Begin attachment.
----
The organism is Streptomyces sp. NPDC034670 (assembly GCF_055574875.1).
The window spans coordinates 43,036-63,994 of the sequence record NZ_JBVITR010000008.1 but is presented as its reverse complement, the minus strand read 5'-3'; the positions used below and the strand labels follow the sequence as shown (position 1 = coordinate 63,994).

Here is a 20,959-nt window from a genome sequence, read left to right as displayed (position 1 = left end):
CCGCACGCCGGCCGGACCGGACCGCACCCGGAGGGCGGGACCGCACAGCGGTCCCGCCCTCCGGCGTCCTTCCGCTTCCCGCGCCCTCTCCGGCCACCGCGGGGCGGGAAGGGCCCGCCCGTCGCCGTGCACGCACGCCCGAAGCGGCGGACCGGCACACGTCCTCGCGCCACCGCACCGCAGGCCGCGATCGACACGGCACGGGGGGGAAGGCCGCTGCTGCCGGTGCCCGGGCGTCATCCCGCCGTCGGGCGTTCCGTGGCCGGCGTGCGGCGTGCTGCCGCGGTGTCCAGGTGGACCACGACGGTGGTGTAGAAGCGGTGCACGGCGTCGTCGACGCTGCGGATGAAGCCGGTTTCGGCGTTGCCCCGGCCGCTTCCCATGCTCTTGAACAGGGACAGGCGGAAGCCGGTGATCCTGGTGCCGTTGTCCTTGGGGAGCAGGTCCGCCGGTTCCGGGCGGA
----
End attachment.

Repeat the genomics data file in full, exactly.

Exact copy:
The organism is Streptomyces sp. NPDC034670 (assembly GCF_055574875.1).
The window spans coordinates 43,036-63,994 of the sequence record NZ_JBVITR010000008.1 but is presented as its reverse complement, the minus strand read 5'-3'; the positions used below and the strand labels follow the sequence as shown (position 1 = coordinate 63,994).

Here is a 20,959-nt window from a genome sequence, read left to right as displayed (position 1 = left end):
CCGCACGCCGGCCGGACCGGACCGCACCCGGAGGGCGGGACCGCACAGCGGTCCCGCCCTCCGGCGTCCTTCCGCTTCCCGCGCCCTCTCCGGCCACCGCGGGGCGGGAAGGGCCCGCCCGTCGCCGTGCACGCACGCCCGAAGCGGCGGACCGGCACACGTCCTCGCGCCACCGCACCGCAGGCCGCGATCGACACGGCACGGGGGGGAAGGCCGCTGCTGCCGGTGCCCGGGCGTCATCCCGCCGTCGGGCGTTCCGTGGCCGGCGTGCGGCGTGCTGCCGCGGTGTCCAGGTGGACCACGACGGTGGTGTAGAAGCGGTGCACGGCGTCGTCGACGCTGCGGATGAAGCCGGTTTCGGCGTTGCCCCGGCCGCTTCCCATGCTCTTGAACAGGGACAGGCGGAAGCCGGTGATCCTGGTGCCGTTGTCCTTGGGGAGCAGGTCCGCCGGTTCCGGGCGGA